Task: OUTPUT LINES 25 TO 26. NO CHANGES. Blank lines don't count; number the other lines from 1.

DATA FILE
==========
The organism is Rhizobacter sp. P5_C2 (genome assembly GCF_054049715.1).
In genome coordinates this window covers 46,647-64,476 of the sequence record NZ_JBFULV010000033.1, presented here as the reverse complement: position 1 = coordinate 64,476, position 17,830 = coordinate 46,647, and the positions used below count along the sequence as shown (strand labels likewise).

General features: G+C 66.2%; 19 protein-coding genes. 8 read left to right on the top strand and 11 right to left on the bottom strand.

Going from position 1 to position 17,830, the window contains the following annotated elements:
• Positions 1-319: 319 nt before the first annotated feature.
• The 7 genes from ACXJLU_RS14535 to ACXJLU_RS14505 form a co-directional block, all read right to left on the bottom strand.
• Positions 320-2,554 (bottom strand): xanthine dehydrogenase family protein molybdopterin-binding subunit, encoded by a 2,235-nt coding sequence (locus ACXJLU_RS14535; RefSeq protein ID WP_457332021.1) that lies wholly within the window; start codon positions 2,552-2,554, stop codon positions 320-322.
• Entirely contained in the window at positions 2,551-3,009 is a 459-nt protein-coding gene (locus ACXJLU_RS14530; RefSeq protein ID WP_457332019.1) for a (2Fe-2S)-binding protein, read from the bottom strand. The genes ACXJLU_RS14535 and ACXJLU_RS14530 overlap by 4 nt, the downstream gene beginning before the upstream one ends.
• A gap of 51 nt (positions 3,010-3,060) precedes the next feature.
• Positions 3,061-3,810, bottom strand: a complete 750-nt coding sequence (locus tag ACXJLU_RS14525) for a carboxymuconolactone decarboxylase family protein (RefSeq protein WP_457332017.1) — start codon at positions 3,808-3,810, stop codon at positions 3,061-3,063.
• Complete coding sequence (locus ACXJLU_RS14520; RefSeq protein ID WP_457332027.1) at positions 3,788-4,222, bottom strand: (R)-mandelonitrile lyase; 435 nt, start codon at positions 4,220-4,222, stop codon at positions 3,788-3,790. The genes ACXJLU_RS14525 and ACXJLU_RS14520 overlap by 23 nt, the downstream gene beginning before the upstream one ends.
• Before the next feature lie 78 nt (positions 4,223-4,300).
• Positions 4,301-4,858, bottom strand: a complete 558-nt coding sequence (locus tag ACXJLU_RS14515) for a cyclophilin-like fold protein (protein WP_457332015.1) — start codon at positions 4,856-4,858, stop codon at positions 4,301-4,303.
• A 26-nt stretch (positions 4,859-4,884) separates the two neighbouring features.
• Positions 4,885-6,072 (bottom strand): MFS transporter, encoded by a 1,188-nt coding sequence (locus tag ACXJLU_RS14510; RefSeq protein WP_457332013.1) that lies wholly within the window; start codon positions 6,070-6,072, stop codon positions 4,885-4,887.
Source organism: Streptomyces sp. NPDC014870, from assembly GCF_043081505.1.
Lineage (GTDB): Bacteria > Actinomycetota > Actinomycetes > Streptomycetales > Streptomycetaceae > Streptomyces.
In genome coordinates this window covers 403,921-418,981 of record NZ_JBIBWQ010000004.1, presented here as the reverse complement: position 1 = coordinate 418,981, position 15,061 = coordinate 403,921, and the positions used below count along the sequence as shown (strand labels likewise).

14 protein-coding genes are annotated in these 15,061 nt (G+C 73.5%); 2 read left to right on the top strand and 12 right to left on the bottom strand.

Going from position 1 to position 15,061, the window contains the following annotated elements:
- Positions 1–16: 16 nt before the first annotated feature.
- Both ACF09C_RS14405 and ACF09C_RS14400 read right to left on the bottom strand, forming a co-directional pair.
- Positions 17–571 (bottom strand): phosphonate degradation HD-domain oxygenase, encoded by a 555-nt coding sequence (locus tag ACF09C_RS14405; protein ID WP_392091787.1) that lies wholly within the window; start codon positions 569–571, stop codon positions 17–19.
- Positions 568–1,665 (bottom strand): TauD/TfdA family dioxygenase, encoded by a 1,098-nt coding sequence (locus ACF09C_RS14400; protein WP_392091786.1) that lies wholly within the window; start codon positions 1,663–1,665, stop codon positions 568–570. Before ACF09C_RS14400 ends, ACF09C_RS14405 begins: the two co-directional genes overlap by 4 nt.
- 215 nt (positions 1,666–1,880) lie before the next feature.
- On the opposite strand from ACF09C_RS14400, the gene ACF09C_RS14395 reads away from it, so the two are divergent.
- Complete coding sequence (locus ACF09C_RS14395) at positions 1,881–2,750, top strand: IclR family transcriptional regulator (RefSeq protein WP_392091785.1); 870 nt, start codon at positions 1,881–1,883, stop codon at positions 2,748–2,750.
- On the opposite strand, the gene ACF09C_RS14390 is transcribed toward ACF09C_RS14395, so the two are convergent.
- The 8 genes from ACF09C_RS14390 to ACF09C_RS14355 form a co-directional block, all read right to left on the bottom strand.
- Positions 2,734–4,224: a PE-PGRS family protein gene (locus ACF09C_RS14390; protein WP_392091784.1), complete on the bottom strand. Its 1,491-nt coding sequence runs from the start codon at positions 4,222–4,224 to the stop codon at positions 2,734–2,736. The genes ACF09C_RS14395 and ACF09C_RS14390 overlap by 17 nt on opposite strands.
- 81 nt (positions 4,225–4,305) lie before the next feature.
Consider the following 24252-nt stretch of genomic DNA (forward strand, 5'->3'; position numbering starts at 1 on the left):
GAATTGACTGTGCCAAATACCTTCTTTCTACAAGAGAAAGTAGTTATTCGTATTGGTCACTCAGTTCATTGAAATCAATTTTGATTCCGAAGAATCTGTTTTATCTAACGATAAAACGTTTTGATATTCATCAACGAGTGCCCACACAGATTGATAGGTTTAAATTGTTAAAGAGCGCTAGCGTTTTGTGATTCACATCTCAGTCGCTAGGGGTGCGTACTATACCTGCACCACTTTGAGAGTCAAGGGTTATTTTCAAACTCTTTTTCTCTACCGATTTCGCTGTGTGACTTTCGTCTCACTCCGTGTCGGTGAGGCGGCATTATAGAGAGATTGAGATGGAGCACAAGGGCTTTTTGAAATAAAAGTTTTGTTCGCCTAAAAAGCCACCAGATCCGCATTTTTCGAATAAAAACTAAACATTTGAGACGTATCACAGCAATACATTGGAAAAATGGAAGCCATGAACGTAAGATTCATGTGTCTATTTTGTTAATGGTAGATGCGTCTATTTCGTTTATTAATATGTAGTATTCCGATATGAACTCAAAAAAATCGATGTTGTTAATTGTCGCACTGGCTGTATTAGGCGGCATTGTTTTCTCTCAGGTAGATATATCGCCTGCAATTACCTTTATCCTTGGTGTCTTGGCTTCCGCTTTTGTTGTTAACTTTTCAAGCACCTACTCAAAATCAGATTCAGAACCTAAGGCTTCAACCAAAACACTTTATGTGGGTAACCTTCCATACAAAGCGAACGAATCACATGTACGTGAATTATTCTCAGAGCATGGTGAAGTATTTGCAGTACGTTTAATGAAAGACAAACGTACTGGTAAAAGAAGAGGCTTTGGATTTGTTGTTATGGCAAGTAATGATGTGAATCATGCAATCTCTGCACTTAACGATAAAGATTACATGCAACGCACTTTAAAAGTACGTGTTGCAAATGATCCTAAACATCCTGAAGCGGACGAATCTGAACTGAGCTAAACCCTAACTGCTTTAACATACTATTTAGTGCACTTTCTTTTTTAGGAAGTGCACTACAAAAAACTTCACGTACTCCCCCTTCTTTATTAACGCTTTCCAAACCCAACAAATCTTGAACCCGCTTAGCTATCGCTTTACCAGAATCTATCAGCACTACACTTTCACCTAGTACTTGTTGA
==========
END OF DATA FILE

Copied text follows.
- 215 nt (positions 1,666–1,880) lie before the next feature.
- On the opposite strand from ACF09C_RS14400, the gene ACF09C_RS14395 reads away from it, so the two are divergent.